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Business as usual: India still a dominant force at home

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Roar Rookie
19th February, 2024

In the build up to the India vs England Test series, there were reasonable predictions that India would be the ultimate challenge for Bazball.

Not only do India win every Test series they play on home soil, but their conditions are almost diametrically the opposite of what England’s attacking style is best suited to. You might be able to take 33 runs off Ravindra Jadeja first four overs, but one suspects reality will eventually come home to roost. By the end of the third Test in Rajkot, the reality was painfully clear: India are going to win this series.

One could be forgiven for being slightly apprehensive about Team India in the lead up to this match. The batting is very young and inexperienced – certainly compared to what we’re used to – the wicket keeper was on debut, and the relatively full strength bowling line up had not been getting the job done with the usual ease in the previous two matches. But India has found their range, and their future.

Let’s start with Yashasvi Jaiswal. The youngster is currently averaging 71.75 after seven Tests. His two double centuries in this series already show an appetite for runs and the ability to build an innings.

VISAKHAPATNAM, INDIA - FEBRUARY 02: India batsman Yashasvi Jaiswal celebrates after reaching his century during day one of the 2nd Test Match between India and England at ACA-VDCA Stadium on February 02, 2024 in Visakhapatnam, India. (Photo by Stu Forster/Getty Images)

Yashasvi Jaiswal. (Photo by Stu Forster/Getty Images)

That his stance and generally belligerent approach to his cricket feels more T20 than Test is working perfectly for him, and it gives an almost Bazballian sense to India’s top order; one that is slightly more reliable than the authentic one.

Gone are the days of Indian openers who saw the shine off the new ball, like Aakash Chopra, Wasim Jaffer and Murali Vijay. If the early 2000s saw India emerge as a force to be reckoned with by playing traditionally patient cricket and the Kohli era saw them become an a aggressive and dominant force, the Jaiswal era might just see India become a fast-scoring powerhouse that plays entirely without fear or anxiety, as is the wont of modern cricket.


After all, Shubman Gill at three has a different feel to Cheteshwar Pujara, and they just added Sarfaraz Khan to the middle order, whose average and strike rate are both in the seventies at First Class level. Goodness me.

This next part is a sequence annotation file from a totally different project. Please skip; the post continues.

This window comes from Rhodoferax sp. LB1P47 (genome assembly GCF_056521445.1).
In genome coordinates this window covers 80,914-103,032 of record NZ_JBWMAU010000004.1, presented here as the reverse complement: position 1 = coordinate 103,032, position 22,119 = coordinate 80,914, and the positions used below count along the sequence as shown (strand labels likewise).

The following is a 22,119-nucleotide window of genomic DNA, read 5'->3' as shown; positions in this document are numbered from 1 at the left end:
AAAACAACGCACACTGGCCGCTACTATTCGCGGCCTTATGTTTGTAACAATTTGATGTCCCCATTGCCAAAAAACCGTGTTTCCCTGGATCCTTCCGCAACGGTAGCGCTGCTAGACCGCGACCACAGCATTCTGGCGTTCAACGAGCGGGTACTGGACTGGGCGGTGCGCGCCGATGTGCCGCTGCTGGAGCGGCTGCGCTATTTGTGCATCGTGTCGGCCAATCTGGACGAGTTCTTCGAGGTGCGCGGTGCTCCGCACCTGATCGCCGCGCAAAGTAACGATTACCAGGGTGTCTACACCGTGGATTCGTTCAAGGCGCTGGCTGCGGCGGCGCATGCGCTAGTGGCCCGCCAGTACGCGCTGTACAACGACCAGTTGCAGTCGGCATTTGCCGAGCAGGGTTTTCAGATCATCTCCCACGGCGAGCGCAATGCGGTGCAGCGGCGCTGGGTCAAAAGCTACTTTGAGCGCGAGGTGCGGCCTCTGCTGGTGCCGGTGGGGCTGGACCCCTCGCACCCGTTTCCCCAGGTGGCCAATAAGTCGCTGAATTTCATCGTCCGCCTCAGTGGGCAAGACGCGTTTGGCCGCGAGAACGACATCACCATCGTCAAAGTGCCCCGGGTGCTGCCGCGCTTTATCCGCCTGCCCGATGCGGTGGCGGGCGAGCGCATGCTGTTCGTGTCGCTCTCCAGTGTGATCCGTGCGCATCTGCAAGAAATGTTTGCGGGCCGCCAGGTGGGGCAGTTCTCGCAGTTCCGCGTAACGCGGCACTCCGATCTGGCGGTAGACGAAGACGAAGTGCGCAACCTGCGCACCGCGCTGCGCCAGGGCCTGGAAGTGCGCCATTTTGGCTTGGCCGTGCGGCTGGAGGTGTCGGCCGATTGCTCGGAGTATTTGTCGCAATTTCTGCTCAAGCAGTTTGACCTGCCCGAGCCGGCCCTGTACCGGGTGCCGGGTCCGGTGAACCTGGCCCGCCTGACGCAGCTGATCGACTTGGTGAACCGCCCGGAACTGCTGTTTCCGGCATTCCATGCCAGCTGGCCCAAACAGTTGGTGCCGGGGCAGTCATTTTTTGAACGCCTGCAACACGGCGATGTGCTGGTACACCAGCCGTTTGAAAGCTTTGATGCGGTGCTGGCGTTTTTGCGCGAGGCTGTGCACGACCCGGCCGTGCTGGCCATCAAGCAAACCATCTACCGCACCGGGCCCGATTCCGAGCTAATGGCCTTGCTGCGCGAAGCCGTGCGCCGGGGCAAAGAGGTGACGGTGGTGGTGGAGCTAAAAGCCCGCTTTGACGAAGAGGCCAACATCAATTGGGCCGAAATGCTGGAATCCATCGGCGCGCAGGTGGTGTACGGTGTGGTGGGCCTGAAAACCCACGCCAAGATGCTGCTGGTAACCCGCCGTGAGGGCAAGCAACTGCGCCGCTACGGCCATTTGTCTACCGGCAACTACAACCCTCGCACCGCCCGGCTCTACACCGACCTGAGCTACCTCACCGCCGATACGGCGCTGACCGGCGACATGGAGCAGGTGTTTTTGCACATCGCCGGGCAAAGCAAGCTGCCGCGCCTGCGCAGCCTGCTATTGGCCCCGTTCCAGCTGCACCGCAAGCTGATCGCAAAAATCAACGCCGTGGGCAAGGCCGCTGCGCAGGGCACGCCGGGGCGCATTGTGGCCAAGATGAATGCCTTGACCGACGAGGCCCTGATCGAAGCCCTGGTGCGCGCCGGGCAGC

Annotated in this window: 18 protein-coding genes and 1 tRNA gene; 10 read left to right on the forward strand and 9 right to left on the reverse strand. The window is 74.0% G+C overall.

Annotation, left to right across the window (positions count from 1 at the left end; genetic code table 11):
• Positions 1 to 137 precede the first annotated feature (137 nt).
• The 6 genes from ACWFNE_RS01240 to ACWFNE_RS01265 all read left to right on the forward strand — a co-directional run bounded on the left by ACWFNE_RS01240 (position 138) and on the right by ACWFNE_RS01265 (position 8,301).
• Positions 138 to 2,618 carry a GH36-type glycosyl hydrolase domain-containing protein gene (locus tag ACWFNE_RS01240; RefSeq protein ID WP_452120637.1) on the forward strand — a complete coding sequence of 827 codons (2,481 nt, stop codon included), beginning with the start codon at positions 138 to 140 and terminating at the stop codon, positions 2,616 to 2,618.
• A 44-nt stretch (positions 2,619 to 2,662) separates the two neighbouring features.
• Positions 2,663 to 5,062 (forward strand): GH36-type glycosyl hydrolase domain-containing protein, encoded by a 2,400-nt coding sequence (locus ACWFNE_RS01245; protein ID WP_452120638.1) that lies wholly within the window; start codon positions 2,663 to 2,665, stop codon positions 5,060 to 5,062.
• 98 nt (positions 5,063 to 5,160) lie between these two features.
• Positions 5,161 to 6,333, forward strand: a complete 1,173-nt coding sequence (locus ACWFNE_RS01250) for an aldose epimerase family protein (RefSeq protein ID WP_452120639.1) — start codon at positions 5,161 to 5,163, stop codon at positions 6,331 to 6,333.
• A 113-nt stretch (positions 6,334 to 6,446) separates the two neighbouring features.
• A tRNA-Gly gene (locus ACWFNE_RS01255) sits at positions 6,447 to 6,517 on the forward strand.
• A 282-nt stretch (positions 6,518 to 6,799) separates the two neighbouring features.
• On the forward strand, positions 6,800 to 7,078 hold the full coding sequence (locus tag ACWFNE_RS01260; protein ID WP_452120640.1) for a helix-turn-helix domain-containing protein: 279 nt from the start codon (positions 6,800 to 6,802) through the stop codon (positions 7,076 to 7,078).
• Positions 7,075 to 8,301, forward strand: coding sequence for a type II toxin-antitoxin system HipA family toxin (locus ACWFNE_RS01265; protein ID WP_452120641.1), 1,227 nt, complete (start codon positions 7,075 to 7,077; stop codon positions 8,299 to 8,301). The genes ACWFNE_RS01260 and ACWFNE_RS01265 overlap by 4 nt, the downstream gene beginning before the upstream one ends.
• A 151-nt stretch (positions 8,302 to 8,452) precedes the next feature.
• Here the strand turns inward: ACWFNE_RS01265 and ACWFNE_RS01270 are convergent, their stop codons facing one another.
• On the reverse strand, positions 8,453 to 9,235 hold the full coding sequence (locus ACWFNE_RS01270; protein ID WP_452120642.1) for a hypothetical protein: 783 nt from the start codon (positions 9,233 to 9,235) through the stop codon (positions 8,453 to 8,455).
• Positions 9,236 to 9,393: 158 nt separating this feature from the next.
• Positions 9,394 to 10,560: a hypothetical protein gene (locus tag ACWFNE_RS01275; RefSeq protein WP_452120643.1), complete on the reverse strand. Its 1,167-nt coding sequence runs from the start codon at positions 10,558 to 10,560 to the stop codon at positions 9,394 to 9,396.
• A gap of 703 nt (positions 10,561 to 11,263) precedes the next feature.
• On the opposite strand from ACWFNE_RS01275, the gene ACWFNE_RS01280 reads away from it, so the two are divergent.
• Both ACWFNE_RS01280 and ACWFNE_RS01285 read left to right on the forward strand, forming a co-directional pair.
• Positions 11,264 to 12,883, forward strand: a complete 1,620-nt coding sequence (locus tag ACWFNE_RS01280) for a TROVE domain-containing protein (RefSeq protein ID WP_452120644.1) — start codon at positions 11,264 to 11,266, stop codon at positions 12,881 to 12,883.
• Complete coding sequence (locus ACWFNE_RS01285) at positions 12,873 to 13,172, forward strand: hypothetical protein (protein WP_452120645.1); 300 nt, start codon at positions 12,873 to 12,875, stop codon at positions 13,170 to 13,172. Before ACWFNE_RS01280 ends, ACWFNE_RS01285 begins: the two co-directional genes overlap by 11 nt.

The addition of Dhruv Jurel into the team also feels like a huge positive for the future. His batting record is very tidy, and he displayed some brilliant glove work in the run out of Ben Duckett, as well as some incredible reflexes behind the stumps throughout the match. A relatively late starter to wicketkeeping, Jurel already feels like a magnificent option going into the future. If he can become a consistent performer with the gloves, they’ve found yet another part of the puzzle for the next ten years.

But experience came to the fore as well; showing the old heads still have a lot to offer India. Rohit Sharma’s 131 in the first innings was a timely reminder of his class, having come in for a lot of recent criticism. Then Jadeja ensured India would have a foundation from which they would always be difficult to beat, notwithstanding the horrific run out of Sarfaraz. It’s hard to fathom that a man who has taken 300 Test wickets at an average of just over 24, could also come out at five with the bat and score a slow, patient century.

(Photo by Stu Forster/Getty Images)

With the ball, India were getting Bazballed, until they weren’t. Duckett’s century late on day two ensured England went to stumps with genuine hope, showing that even a first innings of 445 in 130-odd overs is not enough to dissuade England from aggressively pursuing victory at all moments. But as it turned out, that approach cost them badly.

It doesn’t matter how many times it works, if you reverse-lap Jasprit Bumrah straight to slip, you’ll look a little silly. And whilst England have selected their team largely around who is best suited to this style, Joe Root was already an incredible player well before Bazball, and a consummately traditional one at that. Play this way in India at your peril. It went downhill fairly quickly after that, with seam and spin taking five wickets each.

As for the day four collapse, what else did we expect? Bazball hasn’t heard of playing for a draw, and if that’s what they were doing, they looked slightly under qualified for it. Jadeja ran through the top and middle order, which restored that familiar feeling of how Tests are India are meant to be, and everything just reverted to what we all knew deep down.


England were never going to win this series. India are still a dominant force at home.